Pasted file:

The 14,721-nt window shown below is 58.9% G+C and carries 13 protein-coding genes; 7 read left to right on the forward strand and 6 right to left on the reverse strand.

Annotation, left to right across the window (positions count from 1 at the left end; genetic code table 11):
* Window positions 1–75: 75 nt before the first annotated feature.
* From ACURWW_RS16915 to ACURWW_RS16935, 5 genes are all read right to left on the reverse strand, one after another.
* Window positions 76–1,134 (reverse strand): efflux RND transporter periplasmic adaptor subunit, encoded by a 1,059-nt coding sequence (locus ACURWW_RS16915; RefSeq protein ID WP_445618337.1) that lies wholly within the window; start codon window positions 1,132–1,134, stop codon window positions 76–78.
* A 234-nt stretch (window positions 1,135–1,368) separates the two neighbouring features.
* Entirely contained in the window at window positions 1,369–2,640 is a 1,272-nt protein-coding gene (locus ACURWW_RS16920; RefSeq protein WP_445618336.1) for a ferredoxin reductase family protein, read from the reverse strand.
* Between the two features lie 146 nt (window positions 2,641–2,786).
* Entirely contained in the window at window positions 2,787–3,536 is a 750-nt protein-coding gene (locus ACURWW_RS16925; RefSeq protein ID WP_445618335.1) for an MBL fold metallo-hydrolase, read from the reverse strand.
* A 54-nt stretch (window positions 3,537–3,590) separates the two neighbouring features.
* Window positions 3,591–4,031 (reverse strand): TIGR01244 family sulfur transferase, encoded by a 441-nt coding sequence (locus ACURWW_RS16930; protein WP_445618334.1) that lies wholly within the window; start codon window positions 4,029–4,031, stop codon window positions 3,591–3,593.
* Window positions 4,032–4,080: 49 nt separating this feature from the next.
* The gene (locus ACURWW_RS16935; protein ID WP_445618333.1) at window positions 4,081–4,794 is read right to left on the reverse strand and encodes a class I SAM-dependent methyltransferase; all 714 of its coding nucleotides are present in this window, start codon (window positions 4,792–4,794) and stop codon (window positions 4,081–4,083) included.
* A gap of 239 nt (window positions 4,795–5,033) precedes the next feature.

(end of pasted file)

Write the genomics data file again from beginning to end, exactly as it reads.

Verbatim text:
The 14,721-nt window shown below is 58.9% G+C and carries 13 protein-coding genes; 7 read left to right on the forward strand and 6 right to left on the reverse strand.

Annotation, left to right across the window (positions count from 1 at the left end; genetic code table 11):
* Window positions 1–75: 75 nt before the first annotated feature.
* From ACURWW_RS16915 to ACURWW_RS16935, 5 genes are all read right to left on the reverse strand, one after another.
* Window positions 76–1,134 (reverse strand): efflux RND transporter periplasmic adaptor subunit, encoded by a 1,059-nt coding sequence (locus ACURWW_RS16915; RefSeq protein ID WP_445618337.1) that lies wholly within the window; start codon window positions 1,132–1,134, stop codon window positions 76–78.
* A 234-nt stretch (window positions 1,135–1,368) separates the two neighbouring features.
* Entirely contained in the window at window positions 1,369–2,640 is a 1,272-nt protein-coding gene (locus ACURWW_RS16920; RefSeq protein WP_445618336.1) for a ferredoxin reductase family protein, read from the reverse strand.
* Between the two features lie 146 nt (window positions 2,641–2,786).
* Entirely contained in the window at window positions 2,787–3,536 is a 750-nt protein-coding gene (locus ACURWW_RS16925; RefSeq protein ID WP_445618335.1) for an MBL fold metallo-hydrolase, read from the reverse strand.
* A 54-nt stretch (window positions 3,537–3,590) separates the two neighbouring features.
* Window positions 3,591–4,031 (reverse strand): TIGR01244 family sulfur transferase, encoded by a 441-nt coding sequence (locus ACURWW_RS16930; protein WP_445618334.1) that lies wholly within the window; start codon window positions 4,029–4,031, stop codon window positions 3,591–3,593.
* Window positions 4,032–4,080: 49 nt separating this feature from the next.
* The gene (locus ACURWW_RS16935; protein ID WP_445618333.1) at window positions 4,081–4,794 is read right to left on the reverse strand and encodes a class I SAM-dependent methyltransferase; all 714 of its coding nucleotides are present in this window, start codon (window positions 4,792–4,794) and stop codon (window positions 4,081–4,083) included.
* A gap of 239 nt (window positions 4,795–5,033) precedes the next feature.